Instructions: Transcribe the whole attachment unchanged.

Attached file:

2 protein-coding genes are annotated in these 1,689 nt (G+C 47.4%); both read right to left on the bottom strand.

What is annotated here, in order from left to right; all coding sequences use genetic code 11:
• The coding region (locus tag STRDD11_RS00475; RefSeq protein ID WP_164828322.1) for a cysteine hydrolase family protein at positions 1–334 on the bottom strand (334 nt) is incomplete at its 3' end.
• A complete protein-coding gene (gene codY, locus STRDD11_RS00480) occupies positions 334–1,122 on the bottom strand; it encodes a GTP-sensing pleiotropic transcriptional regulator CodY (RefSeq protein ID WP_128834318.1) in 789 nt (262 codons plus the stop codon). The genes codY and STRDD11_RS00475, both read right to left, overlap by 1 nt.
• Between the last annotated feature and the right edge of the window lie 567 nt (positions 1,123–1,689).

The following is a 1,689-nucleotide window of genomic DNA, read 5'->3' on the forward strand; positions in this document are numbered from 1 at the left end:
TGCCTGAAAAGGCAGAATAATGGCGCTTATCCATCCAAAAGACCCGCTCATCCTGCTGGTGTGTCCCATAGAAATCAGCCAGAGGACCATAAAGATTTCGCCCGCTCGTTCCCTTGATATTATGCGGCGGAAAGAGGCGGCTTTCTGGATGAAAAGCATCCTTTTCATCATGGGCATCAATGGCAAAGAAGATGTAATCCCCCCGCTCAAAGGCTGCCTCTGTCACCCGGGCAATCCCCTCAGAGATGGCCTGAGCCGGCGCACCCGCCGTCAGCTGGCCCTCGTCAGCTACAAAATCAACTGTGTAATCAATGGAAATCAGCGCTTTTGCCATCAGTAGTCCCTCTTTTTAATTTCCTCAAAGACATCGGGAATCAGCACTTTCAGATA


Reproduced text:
2 protein-coding genes are annotated in these 1,689 nt (G+C 47.4%); both read right to left on the bottom strand.

What is annotated here, in order from left to right; all coding sequences use genetic code 11:
• The coding region (locus tag STRDD11_RS00475; RefSeq protein ID WP_164828322.1) for a cysteine hydrolase family protein at positions 1–334 on the bottom strand (334 nt) is incomplete at its 3' end.
• A complete protein-coding gene (gene codY, locus STRDD11_RS00480) occupies positions 334–1,122 on the bottom strand; it encodes a GTP-sensing pleiotropic transcriptional regulator CodY (RefSeq protein ID WP_128834318.1) in 789 nt (262 codons plus the stop codon). The genes codY and STRDD11_RS00475, both read right to left, overlap by 1 nt.
• Between the last annotated feature and the right edge of the window lie 567 nt (positions 1,123–1,689).

The following is a 1,689-nucleotide window of genomic DNA, read 5'->3' on the forward strand; positions in this document are numbered from 1 at the left end:
TGCCTGAAAAGGCAGAATAATGGCGCTTATCCATCCAAAAGACCCGCTCATCCTGCTGGTGTGTCCCATAGAAATCAGCCAGAGGACCATAAAGATTTCGCCCGCTCGTTCCCTTGATATTATGCGGCGGAAAGAGGCGGCTTTCTGGATGAAAAGCATCCTTTTCATCATGGGCATCAATGGCAAAGAAGATGTAATCCCCCCGCTCAAAGGCTGCCTCTGTCACCCGGGCAATCCCCTCAGAGATGGCCTGAGCCGGCGCACCCGCCGTCAGCTGGCCCTCGTCAGCTACAAAATCAACTGTGTAATCAATGGAAATCAGCGCTTTTGCCATCAGTAGTCCCTCTTTTTAATTTCCTCAAAGACATCGGGAATCAGCACTTTCAGATA